An important procedure when remodeling a house is updating the electrical circuitry. You may need extra circuits if you are adding more living space, or you may need to change the circuits you have to accommodate different lighting or a new configuration of appliances. Changing the circuitry presents the need for making modifications in the electrical panel, sometimes called the breaker box. As long as you don't require a larger panel as a result of your changes, you can readily rewire the existing one. Do so with care, however, to avoid serious injury.
Things You'll Need
- Insulated screwdriver
- Cable clamps
- Slip-lock pliers
- Utility knife
- Wire strippers
Open the cover of the panel and turn off the main breaker. Unscrew the cover plate and remove it to expose the wiring inside. Exercise caution. Even though turning off the main breaker cuts power to all the circuits, it does not de-energize the hot (brass) bus bars. Keep your hands and tools away from them at all times.
Remove the breakers connected to circuits that are no longer functioning as a result of your modifications, or that you want to change. Insert the tip of the screwdriver between the end of the breaker further from the bus bar and the back of the panel and pry the end up. When you can grip the breaker with your fingers, pull it up and unsnap it from the bus bar.
Unscrew the lug inside the breaker and remove the black or red wire, then bend the wire away from the panel and set the breaker aside. Remove the white wire from the same cable as the one you just removed from the neutral (silver) bus by loosening the lug that holds it and pulling it out. Remove the bare ground wire from the ground bus in the same way.
Unscrew the clamp on the side of the panel holding that circuit cable and pull the cable out of the panel if it is no longer in use. Leave it in place if you have altered the circuit and you simply need to upgrade the breaker.
Knock out holes on the side of the panel with a hammer and screwdriver if you need to feed in more circuit cables. Attach a cable clamp to each hole by inserting the threaded end into the box and tightening on a nut with a pair of slip-lock pliers. You can feed as many cables through a clamp as will fit. Tighten the clamp with a screwdriver when you have finished feeding wires through it.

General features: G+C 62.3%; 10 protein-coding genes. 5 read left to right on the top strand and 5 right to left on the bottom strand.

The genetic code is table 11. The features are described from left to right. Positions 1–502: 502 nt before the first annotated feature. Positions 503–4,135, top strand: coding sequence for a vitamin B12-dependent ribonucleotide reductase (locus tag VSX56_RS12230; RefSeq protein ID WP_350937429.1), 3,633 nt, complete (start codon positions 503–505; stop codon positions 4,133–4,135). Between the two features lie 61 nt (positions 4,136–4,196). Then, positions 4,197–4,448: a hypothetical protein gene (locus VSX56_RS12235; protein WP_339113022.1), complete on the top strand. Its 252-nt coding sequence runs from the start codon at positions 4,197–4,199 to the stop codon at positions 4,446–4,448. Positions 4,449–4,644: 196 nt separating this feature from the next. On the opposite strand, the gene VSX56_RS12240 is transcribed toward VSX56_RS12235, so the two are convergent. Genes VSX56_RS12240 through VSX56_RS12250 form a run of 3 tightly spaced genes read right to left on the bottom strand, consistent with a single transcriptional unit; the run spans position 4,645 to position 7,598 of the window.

Connect a cable to the panel by stripping 6 to 10 inches of sheathing off it with a utility knife and exposing 1/2 inch on the ends of the insulated wires with a wire stripper. Feed the white wire into an available lug on the neutral bus and the bare wire into a lug on the ground bus. Tighten the lugs with a screwdriver. Feed the black wire into the lug of a circuit breaker, tighten the lug and snap the breaker into an available slot on the hot bus.
Size the breaker for each circuit according to the expected load. Circuits servicing lights or light-duty outlets generally require 15-amp breakers, while most other circuits require 20-amp breakers. Circuits on a 20-amp breaker must be wired with 12-gauge cable, but you can use lighter 14-gauge cable for 15-amp circuits.
Use a double-gang breaker for each 240-volt circuit, connecting the red wire from the circuit cable to one breaker and the black wire to the other. A double-gang breaker is actually two breakers connected together so that if one trips, the other trips with it. Each 240-volt appliance should be wired with 10- or 8-gauge cable and be on a dedicated circuit with its own breaker.
Label each circuit as you connect it to the panel. This is an important step that will save you much confusion in the future.
Screw the cover plate back onto the panel when you have made all the connections and turn the main breaker back on.